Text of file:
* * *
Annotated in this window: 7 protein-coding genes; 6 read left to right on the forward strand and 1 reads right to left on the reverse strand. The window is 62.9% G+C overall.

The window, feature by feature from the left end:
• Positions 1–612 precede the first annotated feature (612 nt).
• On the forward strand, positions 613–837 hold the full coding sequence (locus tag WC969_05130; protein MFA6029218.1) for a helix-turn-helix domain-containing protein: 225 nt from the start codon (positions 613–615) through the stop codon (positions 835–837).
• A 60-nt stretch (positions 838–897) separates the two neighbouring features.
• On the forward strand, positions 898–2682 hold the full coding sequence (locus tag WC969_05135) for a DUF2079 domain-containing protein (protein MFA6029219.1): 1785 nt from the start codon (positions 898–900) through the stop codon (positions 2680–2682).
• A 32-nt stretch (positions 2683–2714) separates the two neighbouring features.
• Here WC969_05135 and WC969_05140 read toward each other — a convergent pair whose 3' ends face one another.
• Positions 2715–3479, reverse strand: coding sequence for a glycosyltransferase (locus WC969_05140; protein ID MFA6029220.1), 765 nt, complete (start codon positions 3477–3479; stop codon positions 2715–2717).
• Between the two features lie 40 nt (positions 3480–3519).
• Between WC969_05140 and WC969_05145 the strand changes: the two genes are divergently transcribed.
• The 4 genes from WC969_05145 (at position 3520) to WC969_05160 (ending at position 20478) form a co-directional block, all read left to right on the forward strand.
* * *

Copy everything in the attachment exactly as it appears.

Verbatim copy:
Annotated in this window: 7 protein-coding genes; 6 read left to right on the forward strand and 1 reads right to left on the reverse strand. The window is 62.9% G+C overall.

The window, feature by feature from the left end:
• Positions 1–612 precede the first annotated feature (612 nt).
• On the forward strand, positions 613–837 hold the full coding sequence (locus tag WC969_05130; protein MFA6029218.1) for a helix-turn-helix domain-containing protein: 225 nt from the start codon (positions 613–615) through the stop codon (positions 835–837).
• A 60-nt stretch (positions 838–897) separates the two neighbouring features.
• On the forward strand, positions 898–2682 hold the full coding sequence (locus tag WC969_05135) for a DUF2079 domain-containing protein (protein MFA6029219.1): 1785 nt from the start codon (positions 898–900) through the stop codon (positions 2680–2682).
• A 32-nt stretch (positions 2683–2714) separates the two neighbouring features.
• Here WC969_05135 and WC969_05140 read toward each other — a convergent pair whose 3' ends face one another.
• Positions 2715–3479, reverse strand: coding sequence for a glycosyltransferase (locus WC969_05140; protein ID MFA6029220.1), 765 nt, complete (start codon positions 3477–3479; stop codon positions 2715–2717).
• Between the two features lie 40 nt (positions 3480–3519).
• Between WC969_05140 and WC969_05145 the strand changes: the two genes are divergently transcribed.
• The 4 genes from WC969_05145 (at position 3520) to WC969_05160 (ending at position 20478) form a co-directional block, all read left to right on the forward strand.